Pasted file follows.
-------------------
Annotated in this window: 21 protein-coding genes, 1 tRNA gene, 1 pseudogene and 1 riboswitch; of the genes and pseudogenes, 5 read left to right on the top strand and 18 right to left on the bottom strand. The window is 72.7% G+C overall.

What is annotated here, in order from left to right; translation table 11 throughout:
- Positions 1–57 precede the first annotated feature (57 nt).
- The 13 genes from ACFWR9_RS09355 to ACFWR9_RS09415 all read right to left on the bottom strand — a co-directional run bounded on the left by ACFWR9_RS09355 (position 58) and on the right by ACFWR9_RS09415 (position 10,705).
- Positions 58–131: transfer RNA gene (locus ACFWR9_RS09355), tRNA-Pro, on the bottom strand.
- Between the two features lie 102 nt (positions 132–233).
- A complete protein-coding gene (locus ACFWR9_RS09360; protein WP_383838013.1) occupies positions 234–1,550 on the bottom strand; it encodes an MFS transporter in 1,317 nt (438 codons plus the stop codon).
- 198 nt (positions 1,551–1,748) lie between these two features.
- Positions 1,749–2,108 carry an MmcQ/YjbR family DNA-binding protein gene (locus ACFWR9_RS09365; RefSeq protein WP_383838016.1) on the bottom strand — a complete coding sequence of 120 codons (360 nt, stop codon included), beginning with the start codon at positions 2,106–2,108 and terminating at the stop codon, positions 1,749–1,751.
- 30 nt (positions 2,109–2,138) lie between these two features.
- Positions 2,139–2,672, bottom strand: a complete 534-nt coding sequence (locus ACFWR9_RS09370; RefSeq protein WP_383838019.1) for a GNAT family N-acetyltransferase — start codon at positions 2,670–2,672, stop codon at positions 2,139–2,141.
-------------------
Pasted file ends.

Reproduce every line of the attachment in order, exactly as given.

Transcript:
Annotated in this window: 21 protein-coding genes, 1 tRNA gene, 1 pseudogene and 1 riboswitch; of the genes and pseudogenes, 5 read left to right on the top strand and 18 right to left on the bottom strand. The window is 72.7% G+C overall.

What is annotated here, in order from left to right; translation table 11 throughout:
- Positions 1–57 precede the first annotated feature (57 nt).
- The 13 genes from ACFWR9_RS09355 to ACFWR9_RS09415 all read right to left on the bottom strand — a co-directional run bounded on the left by ACFWR9_RS09355 (position 58) and on the right by ACFWR9_RS09415 (position 10,705).
- Positions 58–131: transfer RNA gene (locus ACFWR9_RS09355), tRNA-Pro, on the bottom strand.
- Between the two features lie 102 nt (positions 132–233).
- A complete protein-coding gene (locus ACFWR9_RS09360; protein WP_383838013.1) occupies positions 234–1,550 on the bottom strand; it encodes an MFS transporter in 1,317 nt (438 codons plus the stop codon).
- 198 nt (positions 1,551–1,748) lie between these two features.
- Positions 1,749–2,108 carry an MmcQ/YjbR family DNA-binding protein gene (locus ACFWR9_RS09365; RefSeq protein WP_383838016.1) on the bottom strand — a complete coding sequence of 120 codons (360 nt, stop codon included), beginning with the start codon at positions 2,106–2,108 and terminating at the stop codon, positions 1,749–1,751.
- 30 nt (positions 2,109–2,138) lie between these two features.
- Positions 2,139–2,672, bottom strand: a complete 534-nt coding sequence (locus ACFWR9_RS09370; RefSeq protein WP_383838019.1) for a GNAT family N-acetyltransferase — start codon at positions 2,670–2,672, stop codon at positions 2,139–2,141.